January-February 2003

In the News ...

Homeowners May Face Higher Home Insurance

Homeowners may be faced with paying higher premiums due to the recent mold issue, according to an recent article by Pat Curry on “With insurers backing off on writing new policies, home buyers who need proof of insurance to get a mortgage have a problem. The Texas Department of Insurance has reported complaints from consumers who were held up on getting a loan, and the state’s bankers association is concerned that it could push mortgage interest rates higher as lenders have trouble getting national resellers to buy Texas loans,” said the article.

Mold can be a factor in high insurance premiums. “Homeowners who have filed a water-damage claim in the last three years will have the hardest time. They will have a problem finding coverage at any price,” said Jenny Jones, president of Elkins/Jones, a major property-insurance broker in Los Angeles.

“The rise in claims can be attributed to construction techniques that have become the norm in the last two decades,” said Joe Lstiburek, an internationally recognized expert in moisture-related building problems and indoor air quality. He says that in the past houses were built in a way that “allowed them to dry out after they got wet.” Now that houses are built more energy efficiently, when moisture enters the home, it can’t escape.

Homeowners can reduce their insurance by taking higher deductibles or by getting a policy that doesn’t cover water damage, according to Jones. 

A Suite of Lawsuits Citing Mildew Damage Filed Against Behr
“Alaskans who used some Behr exterior wood sealant products [from 1991 on] may be eligible for cash or coupons as part of a $107.5 million national class-action lawsuit settlement,” reported the Anchorage Daily News in a recent article.

A court ordered notification campaign and claims process began in late October 2002 directed to individuals who purchased and applied to an exterior wood surface either Super Liquid Raw-Hide or Natural Seal Plus Wood sealant products manufactured by Behr Process Corp., according to a recent Behr press release.

“The settlement [announced at the end of October] has its roots in 2000, when a Washington lawsuit charged that some popular sealants made by Behr Process Corp. caused mildew damage. The Washington case ended in triple damages against Behr and spawned a suite of similar suits across the nation. Those suits, including one in Alaska, were rolled together and settled via mediation,” said Matt Singer of the Anchorage Law firm, Jermain, Dunnagan & Owens.

"The settlement does not address the validity of the charges, and Behr denies its products did not perform as advertised. When Jermain, Dunnagan & Owens filed its suit early last year, a spokeperson for Michigan-based Masco Corp., Behr’s parent company, said any problems are likely due to misapplication," said the article.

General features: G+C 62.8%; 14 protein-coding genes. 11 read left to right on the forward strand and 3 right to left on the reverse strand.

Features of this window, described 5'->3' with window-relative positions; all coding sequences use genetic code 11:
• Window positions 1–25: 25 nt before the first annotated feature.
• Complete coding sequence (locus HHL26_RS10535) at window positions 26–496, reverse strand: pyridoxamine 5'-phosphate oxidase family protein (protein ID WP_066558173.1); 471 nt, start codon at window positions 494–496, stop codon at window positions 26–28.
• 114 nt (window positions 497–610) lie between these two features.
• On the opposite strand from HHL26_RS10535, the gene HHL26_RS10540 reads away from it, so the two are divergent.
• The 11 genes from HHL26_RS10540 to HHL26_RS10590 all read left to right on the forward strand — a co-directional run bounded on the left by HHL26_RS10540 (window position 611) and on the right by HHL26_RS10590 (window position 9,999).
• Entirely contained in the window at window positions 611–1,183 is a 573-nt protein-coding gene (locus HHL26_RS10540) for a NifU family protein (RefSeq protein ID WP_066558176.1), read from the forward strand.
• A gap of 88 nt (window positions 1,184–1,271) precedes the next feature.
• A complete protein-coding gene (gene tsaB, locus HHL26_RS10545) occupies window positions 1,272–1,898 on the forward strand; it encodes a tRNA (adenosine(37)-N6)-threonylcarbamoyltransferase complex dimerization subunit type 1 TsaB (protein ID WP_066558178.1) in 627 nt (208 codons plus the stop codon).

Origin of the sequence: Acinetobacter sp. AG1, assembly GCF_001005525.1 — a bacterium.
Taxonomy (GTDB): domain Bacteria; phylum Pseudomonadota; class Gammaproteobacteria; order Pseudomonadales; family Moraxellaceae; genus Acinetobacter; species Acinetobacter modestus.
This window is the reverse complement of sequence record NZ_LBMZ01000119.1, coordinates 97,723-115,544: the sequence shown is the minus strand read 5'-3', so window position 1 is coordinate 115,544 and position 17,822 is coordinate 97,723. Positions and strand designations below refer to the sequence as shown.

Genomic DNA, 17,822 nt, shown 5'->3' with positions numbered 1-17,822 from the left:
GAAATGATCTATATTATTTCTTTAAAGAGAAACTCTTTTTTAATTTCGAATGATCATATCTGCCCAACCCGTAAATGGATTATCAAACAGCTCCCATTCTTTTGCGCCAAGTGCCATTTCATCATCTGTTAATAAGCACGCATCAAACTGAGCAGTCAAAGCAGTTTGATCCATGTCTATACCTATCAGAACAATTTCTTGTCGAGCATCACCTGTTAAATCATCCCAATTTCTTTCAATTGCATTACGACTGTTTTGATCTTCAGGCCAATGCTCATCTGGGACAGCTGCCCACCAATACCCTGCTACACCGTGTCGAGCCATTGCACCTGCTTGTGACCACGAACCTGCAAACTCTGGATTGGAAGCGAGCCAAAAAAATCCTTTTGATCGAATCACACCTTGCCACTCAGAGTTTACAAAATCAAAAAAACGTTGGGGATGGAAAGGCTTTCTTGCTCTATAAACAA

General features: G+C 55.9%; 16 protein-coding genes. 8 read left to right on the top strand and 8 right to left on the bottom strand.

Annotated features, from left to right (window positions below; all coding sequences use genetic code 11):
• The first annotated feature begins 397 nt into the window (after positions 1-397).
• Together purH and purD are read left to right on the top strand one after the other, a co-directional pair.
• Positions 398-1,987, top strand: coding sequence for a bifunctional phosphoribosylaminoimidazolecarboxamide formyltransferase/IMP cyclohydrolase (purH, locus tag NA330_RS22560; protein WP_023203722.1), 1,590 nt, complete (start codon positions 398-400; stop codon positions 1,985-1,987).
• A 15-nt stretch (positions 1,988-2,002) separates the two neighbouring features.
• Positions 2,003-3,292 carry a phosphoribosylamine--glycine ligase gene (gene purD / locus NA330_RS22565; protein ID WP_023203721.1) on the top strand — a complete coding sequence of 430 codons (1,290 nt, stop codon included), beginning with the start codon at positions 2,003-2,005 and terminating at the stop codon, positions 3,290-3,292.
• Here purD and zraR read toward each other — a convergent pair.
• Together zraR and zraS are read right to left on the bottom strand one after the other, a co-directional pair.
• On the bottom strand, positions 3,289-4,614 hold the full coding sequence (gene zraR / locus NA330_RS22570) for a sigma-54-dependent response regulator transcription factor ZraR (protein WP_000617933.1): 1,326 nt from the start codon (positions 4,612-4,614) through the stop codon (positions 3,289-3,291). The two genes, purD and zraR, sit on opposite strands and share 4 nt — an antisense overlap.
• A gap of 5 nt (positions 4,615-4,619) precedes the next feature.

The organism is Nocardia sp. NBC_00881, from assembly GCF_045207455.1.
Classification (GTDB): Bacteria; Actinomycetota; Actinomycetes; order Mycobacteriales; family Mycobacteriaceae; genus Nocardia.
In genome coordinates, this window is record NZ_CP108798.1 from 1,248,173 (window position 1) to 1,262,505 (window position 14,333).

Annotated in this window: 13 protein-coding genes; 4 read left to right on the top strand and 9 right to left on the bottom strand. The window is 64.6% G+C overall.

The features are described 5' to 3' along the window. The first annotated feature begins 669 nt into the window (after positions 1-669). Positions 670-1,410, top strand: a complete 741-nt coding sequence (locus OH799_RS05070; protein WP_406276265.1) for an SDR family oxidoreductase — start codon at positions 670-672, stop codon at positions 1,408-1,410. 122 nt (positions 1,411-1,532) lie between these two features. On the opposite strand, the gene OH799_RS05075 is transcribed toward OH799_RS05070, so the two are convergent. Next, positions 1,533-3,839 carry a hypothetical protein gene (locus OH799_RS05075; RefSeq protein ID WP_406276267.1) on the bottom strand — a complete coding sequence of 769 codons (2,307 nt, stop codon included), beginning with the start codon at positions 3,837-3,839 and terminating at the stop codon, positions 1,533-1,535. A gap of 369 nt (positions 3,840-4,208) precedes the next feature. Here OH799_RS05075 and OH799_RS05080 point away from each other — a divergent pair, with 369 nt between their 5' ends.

Certification Programs
Flooring Inspector Prospectives Attend Certification School
The NOFMA: Wood Flooring Manufacturers Association, headquartered in Memphis, Tenn., recently held a week-long training course to inaugurate its NOFMA Certified Wood Flooring Inspector school. Twenty-two students took the course, which is the first step toward gaining certified status as wood-flooring inspectors. 

The certification program, of which the training course is a part, grew out of recognition of NOFMA member manufacturers who saw a need for a credible third-party resource to which consumers could turn to help resolve disputes involving wood flooring performance issues. This initial school marks the culmination of more than two years of planning, according to NOFMA.

The initial 22 participants included independent floor covering inspectors, flooring contractors and representatives of both flooring distributors and manufacturers. Course instructors included Mickey Moore, NOFMA’s technical director, Evan Lauridsen of Armstrong Wood Products, Mike Sundel of Basic Coatings, Kathy Allen from the University of Memphis and NOFMA technical assistant Warren Spraldin.

Precision and Sugarcreek Launch Dealer Support Site
Precision Door & Glass Inc. and Sugarcreek Industries Inc., both of Sugarcreek, Ohio, have recently launched a new online dealer support site, called entry LINK.™

The secure support site is designed to provide dealers with current information and serve as a platform for various online dealer tools. entryLink is being developed in phases. Phase one, which was just released, allows dealers to access order and account information online. Other phases currently being developed include online order entry of door and window products and an interactive design center.




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